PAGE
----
2) reports of burials of Russian soldiers in Russia. One analysis of this (to which I don’t have the link – I will have to hunt for it again) suggested that these were all from units of the Russian peacekeeping corps. Also, there was a photo from a Guardian journalist showing an armoured vehicle with a peacekeeping corps logo on it, so there is a fit there.
      3) the capture of several Russian soldiers in Ukraine – while they claim to have crossed the border by mistake, there were rather too far from the border for this to make sense. That said, they seemed remarkably clueless, so you never know!
      4) Accounts by Russian soldiers of their time in Donbass. This one is particularly good: He doesn’t actually admit that he’s a Russian soldier, but it’s clear that he is.
      5) hints by well-informed people close to the rebels, e.g. Colonel Cassad on his blog who refers sometimes to ‘rabotniki voentorga’ (workers of the voentorg) which is clearly a veiled reference to Russian soldiers. Also, Strelkov in an interview recently made similar veiled references to Russian participation in the August offensive.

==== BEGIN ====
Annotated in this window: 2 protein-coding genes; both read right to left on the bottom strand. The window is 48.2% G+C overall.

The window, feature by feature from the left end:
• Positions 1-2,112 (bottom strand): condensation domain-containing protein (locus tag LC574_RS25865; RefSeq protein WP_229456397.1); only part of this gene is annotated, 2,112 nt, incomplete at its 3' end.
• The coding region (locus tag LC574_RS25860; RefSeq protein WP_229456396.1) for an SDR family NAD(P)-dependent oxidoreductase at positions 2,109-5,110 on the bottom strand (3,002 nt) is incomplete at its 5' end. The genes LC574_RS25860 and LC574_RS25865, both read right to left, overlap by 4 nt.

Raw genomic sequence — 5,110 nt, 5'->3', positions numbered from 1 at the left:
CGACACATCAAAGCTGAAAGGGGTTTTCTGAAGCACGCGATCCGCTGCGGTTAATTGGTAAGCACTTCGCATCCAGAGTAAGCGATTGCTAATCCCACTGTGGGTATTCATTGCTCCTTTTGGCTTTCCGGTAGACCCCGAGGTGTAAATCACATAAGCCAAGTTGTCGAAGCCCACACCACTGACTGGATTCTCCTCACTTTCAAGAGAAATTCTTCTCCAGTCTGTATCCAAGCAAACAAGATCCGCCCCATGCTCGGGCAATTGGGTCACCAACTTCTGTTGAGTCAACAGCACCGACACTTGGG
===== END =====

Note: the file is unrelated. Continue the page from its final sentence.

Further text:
Overall, therefore, I have become convinced that Russian units were present in Donbass in late August. That said, I can’t say in what quantity. Also, Western journalists who rushed to the battle sites immediately afterwards couldn’t find any Russians, thus my conclusion that they came and went pretty quickly.



      1. Paul . . . My name is Michael Murphy, and I am currently working on a well-researched manuscript about the plight of the Ukrainian people in the Russian controlled regions. I think that I have a lot of information for you if you are still interested in the subject of Russia’s involvement in the war in Donbass.
        You can check me out, my first work is titled “The Ashes of War” by MH Murphy, you can find the listing and reviews on It is about the plight of the Vietnamese people after the Viet Nam War.
        If you are interested in communicating my contact information is below.
        Michael Murphy